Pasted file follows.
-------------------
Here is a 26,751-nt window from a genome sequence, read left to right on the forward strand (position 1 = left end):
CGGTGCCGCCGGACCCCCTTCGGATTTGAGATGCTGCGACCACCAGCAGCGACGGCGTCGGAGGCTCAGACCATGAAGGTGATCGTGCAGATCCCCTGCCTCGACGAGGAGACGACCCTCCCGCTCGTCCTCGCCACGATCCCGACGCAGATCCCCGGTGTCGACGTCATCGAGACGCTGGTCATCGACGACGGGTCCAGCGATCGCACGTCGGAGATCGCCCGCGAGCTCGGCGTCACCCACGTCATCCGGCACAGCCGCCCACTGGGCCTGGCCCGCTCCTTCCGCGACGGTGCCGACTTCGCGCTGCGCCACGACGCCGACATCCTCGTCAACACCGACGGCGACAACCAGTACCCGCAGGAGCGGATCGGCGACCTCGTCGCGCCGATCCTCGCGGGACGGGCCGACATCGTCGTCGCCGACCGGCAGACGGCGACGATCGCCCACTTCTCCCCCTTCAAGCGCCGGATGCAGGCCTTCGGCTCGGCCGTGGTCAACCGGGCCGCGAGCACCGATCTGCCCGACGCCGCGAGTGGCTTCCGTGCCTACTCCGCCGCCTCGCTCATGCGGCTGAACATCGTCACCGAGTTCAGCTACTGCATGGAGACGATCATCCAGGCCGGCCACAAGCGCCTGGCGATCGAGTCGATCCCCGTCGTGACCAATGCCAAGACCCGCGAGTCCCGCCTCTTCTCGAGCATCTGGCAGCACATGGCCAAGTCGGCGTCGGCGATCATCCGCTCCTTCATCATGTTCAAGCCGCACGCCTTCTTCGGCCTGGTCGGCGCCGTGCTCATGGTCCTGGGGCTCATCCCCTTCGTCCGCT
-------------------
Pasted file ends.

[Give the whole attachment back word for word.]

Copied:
Here is a 26,751-nt window from a genome sequence, read left to right on the forward strand (position 1 = left end):
CGGTGCCGCCGGACCCCCTTCGGATTTGAGATGCTGCGACCACCAGCAGCGACGGCGTCGGAGGCTCAGACCATGAAGGTGATCGTGCAGATCCCCTGCCTCGACGAGGAGACGACCCTCCCGCTCGTCCTCGCCACGATCCCGACGCAGATCCCCGGTGTCGACGTCATCGAGACGCTGGTCATCGACGACGGGTCCAGCGATCGCACGTCGGAGATCGCCCGCGAGCTCGGCGTCACCCACGTCATCCGGCACAGCCGCCCACTGGGCCTGGCCCGCTCCTTCCGCGACGGTGCCGACTTCGCGCTGCGCCACGACGCCGACATCCTCGTCAACACCGACGGCGACAACCAGTACCCGCAGGAGCGGATCGGCGACCTCGTCGCGCCGATCCTCGCGGGACGGGCCGACATCGTCGTCGCCGACCGGCAGACGGCGACGATCGCCCACTTCTCCCCCTTCAAGCGCCGGATGCAGGCCTTCGGCTCGGCCGTGGTCAACCGGGCCGCGAGCACCGATCTGCCCGACGCCGCGAGTGGCTTCCGTGCCTACTCCGCCGCCTCGCTCATGCGGCTGAACATCGTCACCGAGTTCAGCTACTGCATGGAGACGATCATCCAGGCCGGCCACAAGCGCCTGGCGATCGAGTCGATCCCCGTCGTGACCAATGCCAAGACCCGCGAGTCCCGCCTCTTCTCGAGCATCTGGCAGCACATGGCCAAGTCGGCGTCGGCGATCATCCGCTCCTTCATCATGTTCAAGCCGCACGCCTTCTTCGGCCTGGTCGGCGCCGTGCTCATGGTCCTGGGGCTCATCCCCTTCGTCCGCT